What Causes Arch And Heel Pain
Arch & Heel Pain & Scar Tissue
Scar tissue is a major cause of arch & heel pain .
There are 2 types of scar tissue in life. Scar tissue that comes from major injury events – and scar tissue that develops slowly due to repetitive strain mechanisms. Both types of scar tissue can contribute in a big way to stubborn arch & heel pain.
When we injure ourselves in the traditional sense, deep tracts of scar tissue are often left behind. This scar tissue a very common cause of longer term pain. Old tracts of scar tissue are a major contributing factor to many cases of arch & heel pain. Sometimes even when the scar tissue is in the calf and knee.
When repetitive strain impacts soft tissues plays out over long periods of time; a type of scar tissue forms in the key areas of tissue stress. This type of scar tissue is the mess left by all the body’s failed attempts at repair. The final outcome is a painful degenerative mixture of scar tissue and incomplete wound healing. If you have arch & heel pain there is a high probability that you have some of this going on !!
There can be great value in acknowledging the role that old injuries play in arch & heel pain, and it can be complex. Old injuries can easily contribute to pain in the arch and heel.
Happily most scar tissue is easy to break down as long as you have the right tools and the right professionals at your disposal. At Featherston St. Pain Clinic for example, relieving stubborn pains by breaking down scar tissue is our bread and butter!
Arch & Heel Pain & Muscle Wasting
If you have chronic pain (of almost any type) it’s vital to know that muscle weakness is almost certainly part of the issue. Strong body parts seldom hurt, no matter what other complex factors are involved.
Most modern humans engage in less than 10% of the activity our hunter gathering ancestors did. As a result our bodies are extremely prone to muscle wasting. In fact, compared to our ancestors,specific patterns of muscle wasting are the norm for us; and it’s due to our profoundly sedentary lifestyle patterns.
The most obvious role of muscle is movement, muscles pull on our bones and enable important life preserving activities like tennis and Zumba afterall. The role muscles play in injury prevention is less obvious but just as important.
When there is a threat of injury muscles intervene and assume their role as a highly effective suit of armour. Patterns of protective muscle contraction also prevent repetitive strain in our legs and feet. Muscle performs this trick by maintaining even weight distribution when we are on the move. When these muscles weaken we are far more susceptible to developing arch pain and heel pain.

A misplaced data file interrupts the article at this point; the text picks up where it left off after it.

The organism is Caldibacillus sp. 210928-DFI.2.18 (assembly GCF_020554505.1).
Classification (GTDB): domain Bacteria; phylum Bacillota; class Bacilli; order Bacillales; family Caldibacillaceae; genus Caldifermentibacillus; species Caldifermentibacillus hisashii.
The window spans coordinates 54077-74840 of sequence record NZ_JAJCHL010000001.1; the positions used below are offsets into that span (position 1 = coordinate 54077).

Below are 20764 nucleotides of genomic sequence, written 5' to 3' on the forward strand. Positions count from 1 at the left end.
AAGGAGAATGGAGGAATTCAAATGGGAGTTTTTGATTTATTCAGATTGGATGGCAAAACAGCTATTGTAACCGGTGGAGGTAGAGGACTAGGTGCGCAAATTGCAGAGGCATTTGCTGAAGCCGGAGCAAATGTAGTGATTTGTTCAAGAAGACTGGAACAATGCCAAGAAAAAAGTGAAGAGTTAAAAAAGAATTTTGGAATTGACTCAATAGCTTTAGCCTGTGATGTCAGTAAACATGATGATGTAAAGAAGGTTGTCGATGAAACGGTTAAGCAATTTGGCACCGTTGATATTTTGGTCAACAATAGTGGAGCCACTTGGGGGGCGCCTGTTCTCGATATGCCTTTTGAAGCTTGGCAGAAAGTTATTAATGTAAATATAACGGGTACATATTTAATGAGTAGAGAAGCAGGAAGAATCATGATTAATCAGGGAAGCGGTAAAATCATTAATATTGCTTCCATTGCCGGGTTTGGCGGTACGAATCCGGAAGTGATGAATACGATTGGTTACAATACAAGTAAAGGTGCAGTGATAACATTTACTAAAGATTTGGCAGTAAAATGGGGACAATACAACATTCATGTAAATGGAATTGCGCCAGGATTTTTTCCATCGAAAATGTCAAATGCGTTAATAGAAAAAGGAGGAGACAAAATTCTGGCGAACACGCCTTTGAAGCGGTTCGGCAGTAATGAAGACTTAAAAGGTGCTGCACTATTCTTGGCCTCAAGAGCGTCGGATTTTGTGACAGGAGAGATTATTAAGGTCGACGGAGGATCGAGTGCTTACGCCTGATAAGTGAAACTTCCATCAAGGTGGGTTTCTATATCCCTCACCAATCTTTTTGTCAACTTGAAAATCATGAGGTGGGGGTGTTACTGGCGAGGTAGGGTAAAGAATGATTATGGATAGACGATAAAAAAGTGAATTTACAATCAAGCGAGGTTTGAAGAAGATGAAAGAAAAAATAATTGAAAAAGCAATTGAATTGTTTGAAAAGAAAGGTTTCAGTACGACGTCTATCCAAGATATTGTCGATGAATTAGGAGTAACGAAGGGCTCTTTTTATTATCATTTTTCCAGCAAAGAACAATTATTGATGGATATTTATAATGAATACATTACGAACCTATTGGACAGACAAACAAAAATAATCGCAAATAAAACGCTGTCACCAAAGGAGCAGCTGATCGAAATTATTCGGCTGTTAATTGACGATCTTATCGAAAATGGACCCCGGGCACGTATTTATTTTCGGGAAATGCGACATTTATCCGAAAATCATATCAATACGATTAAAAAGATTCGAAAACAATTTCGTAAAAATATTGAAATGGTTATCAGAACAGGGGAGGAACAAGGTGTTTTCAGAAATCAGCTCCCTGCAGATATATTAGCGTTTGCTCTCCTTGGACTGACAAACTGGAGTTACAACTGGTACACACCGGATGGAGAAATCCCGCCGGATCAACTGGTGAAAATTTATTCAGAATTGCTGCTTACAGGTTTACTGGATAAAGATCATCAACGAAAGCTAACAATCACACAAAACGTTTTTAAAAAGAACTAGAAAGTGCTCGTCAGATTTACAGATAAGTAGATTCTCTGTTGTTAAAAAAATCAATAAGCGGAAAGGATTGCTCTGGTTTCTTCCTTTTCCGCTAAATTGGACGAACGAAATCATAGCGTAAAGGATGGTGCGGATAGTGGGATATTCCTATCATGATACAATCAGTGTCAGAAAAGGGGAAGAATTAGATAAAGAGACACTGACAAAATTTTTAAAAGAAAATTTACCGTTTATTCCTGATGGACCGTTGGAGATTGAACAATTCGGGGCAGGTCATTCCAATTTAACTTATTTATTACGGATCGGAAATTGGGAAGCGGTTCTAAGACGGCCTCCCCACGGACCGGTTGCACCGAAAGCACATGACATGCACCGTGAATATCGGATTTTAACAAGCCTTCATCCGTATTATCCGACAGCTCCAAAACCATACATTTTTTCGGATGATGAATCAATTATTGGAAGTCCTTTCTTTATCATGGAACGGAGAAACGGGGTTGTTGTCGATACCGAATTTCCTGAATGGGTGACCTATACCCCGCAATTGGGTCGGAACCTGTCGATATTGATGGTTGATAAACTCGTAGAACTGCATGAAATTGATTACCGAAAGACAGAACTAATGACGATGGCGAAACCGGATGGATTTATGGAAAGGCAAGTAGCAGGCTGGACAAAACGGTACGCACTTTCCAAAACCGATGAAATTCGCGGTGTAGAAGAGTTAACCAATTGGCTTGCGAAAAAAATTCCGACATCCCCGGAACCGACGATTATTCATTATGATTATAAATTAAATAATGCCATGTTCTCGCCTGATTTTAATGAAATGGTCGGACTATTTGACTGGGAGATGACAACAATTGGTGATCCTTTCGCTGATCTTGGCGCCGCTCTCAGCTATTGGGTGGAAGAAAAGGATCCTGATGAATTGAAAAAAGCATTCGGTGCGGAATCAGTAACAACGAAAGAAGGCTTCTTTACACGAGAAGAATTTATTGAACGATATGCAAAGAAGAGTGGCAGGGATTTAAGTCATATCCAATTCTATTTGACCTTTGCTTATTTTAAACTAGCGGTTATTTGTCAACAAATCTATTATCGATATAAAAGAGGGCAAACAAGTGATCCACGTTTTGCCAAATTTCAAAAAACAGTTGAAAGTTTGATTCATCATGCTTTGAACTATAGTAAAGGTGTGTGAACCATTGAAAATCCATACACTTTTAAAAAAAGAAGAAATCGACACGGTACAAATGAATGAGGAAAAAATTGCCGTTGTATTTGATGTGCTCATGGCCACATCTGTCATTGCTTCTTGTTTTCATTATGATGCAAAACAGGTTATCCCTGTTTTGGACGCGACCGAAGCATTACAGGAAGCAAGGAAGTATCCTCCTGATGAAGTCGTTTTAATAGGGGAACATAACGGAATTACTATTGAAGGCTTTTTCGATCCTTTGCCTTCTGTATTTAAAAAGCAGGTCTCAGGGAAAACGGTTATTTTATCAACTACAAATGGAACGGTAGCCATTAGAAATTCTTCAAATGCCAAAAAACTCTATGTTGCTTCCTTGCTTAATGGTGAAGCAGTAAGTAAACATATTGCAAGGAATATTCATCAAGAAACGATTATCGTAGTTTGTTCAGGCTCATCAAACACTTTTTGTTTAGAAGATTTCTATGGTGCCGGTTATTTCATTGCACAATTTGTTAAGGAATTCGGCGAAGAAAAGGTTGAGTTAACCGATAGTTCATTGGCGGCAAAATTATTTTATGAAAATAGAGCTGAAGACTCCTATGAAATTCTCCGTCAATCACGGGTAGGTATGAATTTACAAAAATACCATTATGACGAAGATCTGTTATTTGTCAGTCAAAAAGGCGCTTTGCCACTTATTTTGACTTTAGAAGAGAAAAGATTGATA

Arch & Heel Pain & Repetitive Strain
Straight forward overuse is the most obvious and natural cause of arch & heel pain. The list of life’s tasks that don’t involve using our arches & heels is short after all.
Your body can do far more repetitive work than any machine without the need for new parts, because it is engaged in constant repair. Consider that an active person loads their entire body weight through the soles of their feet more than 800 million times every 10 years without any need for replacement parts. This feat is only achievable for a system that constantly repairs itself.
Repetitive stress injuries occur when the body cannot keep up with the repair needed to sustain high levels of activity. Our arches & heels are extremely vulnerable to this for obvious reasons.
Overtraining is the most easily understood cause of true overuse repetitive strain type arch & heel pain pain. You might be incredibly strong and have perfect lifting technique but if you do the same intense crossfit workout every day for 3 years the damage you do will massively over-exceed your limbs ability to carry out growth and repair processes.
Obviously, occupational overuse is a very common cause of arch & heel pain. Work tasks that require a certain amount of strength, tasks performed in huge numbers of repetitions or are performed at an awkward angle can all lead to arch & heel pain.
Arch & Heel Pain & Lifestyle Choices
Our body’s muscles and soft tissues were designed for a very different life from the one most of us lead; a far more wild and active life. Imagine the difference work your feet do if you need to find your own food and water, and build your own shelter; in bare feet in the big outdoors.
Road running is excellent for the heart and lungs but does not do any favours for feet that evolved for soft natural ground. Wearing high heels during office hours 5 days a week doesn’t do any favours for the soft tissues in your feet. Walking around bare foot at home can effect your heels, especially if you are a bit ‘stompy’. And there are many more examples besides.
One of the main lifestyle factors that can impact arch and foot pain is the question of ‘how much’ we do. Those who overtrain endlessly tend to be more exposed to plantar fasciitis . Those who are extremely sedentary also tend to be more prone to plantar fasciitis .
Like so many things in life the prevention of arch pain and heel pain through lifestyle choices is a question of balance. It may be okay to wear high heels for example, but perhaps just ‘at’ the office and not walking to and from the office. There is almost always a way to manage the impact lifestyle has on our feet, but sometime some professional advice is necessary.
Arch & Heel Pain & Alignment Issues
A wise woman once said ‘It ain’t what you do it’s the way that you do it’ and she was right, at least when it comes to preventing arch & heel pain.
Tasks performed in an efficient way put a tiny fraction of the strain on the body’s tissues than tasks that are performed inefficiently and with poor alignment.
Many sufferers of arch & heel pain are people who have developed inefficient, misaligned or overly hurried ways of doing things. Our habits of posture and movement have a way of sneaking up on us and it is all too easy to develop habits of working/living that cause strain without us realising. Much in the same way that we are able to slowly lose 20/20 vision without realising.
For many sufferers of stubborn arch & heel pain, improved ergonomics and biomechanics are major factors in the eventual elimination of their pain. Happily, any pain clinician who knows their stuff should be able to help you take the guesswork out of making the necessary changes.